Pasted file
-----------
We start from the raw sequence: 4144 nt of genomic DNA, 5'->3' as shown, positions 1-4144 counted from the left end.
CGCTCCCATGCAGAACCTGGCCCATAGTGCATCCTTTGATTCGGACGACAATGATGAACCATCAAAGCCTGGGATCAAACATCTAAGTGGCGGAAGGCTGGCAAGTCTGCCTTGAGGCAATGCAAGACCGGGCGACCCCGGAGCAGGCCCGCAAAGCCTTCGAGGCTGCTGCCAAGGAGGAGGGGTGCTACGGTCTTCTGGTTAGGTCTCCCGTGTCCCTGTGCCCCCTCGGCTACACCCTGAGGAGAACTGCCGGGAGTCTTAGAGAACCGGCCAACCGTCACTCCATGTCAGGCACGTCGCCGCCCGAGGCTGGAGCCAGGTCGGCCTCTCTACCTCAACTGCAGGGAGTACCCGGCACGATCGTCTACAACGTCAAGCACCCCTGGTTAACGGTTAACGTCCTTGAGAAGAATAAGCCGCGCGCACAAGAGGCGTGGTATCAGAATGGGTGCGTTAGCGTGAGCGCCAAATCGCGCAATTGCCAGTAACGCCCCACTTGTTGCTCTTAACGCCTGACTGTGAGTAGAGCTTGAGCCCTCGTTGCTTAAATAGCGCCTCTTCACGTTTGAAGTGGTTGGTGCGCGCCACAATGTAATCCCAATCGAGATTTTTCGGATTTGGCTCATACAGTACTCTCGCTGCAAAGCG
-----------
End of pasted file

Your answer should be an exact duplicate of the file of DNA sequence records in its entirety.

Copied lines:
We start from the raw sequence: 4144 nt of genomic DNA, 5'->3' as shown, positions 1-4144 counted from the left end.
CGCTCCCATGCAGAACCTGGCCCATAGTGCATCCTTTGATTCGGACGACAATGATGAACCATCAAAGCCTGGGATCAAACATCTAAGTGGCGGAAGGCTGGCAAGTCTGCCTTGAGGCAATGCAAGACCGGGCGACCCCGGAGCAGGCCCGCAAAGCCTTCGAGGCTGCTGCCAAGGAGGAGGGGTGCTACGGTCTTCTGGTTAGGTCTCCCGTGTCCCTGTGCCCCCTCGGCTACACCCTGAGGAGAACTGCCGGGAGTCTTAGAGAACCGGCCAACCGTCACTCCATGTCAGGCACGTCGCCGCCCGAGGCTGGAGCCAGGTCGGCCTCTCTACCTCAACTGCAGGGAGTACCCGGCACGATCGTCTACAACGTCAAGCACCCCTGGTTAACGGTTAACGTCCTTGAGAAGAATAAGCCGCGCGCACAAGAGGCGTGGTATCAGAATGGGTGCGTTAGCGTGAGCGCCAAATCGCGCAATTGCCAGTAACGCCCCACTTGTTGCTCTTAACGCCTGACTGTGAGTAGAGCTTGAGCCCTCGTTGCTTAAATAGCGCCTCTTCACGTTTGAAGTGGTTGGTGCGCGCCACAATGTAATCCCAATCGAGATTTTTCGGATTTGGCTCATACAGTACTCTCGCTGCAAAGCG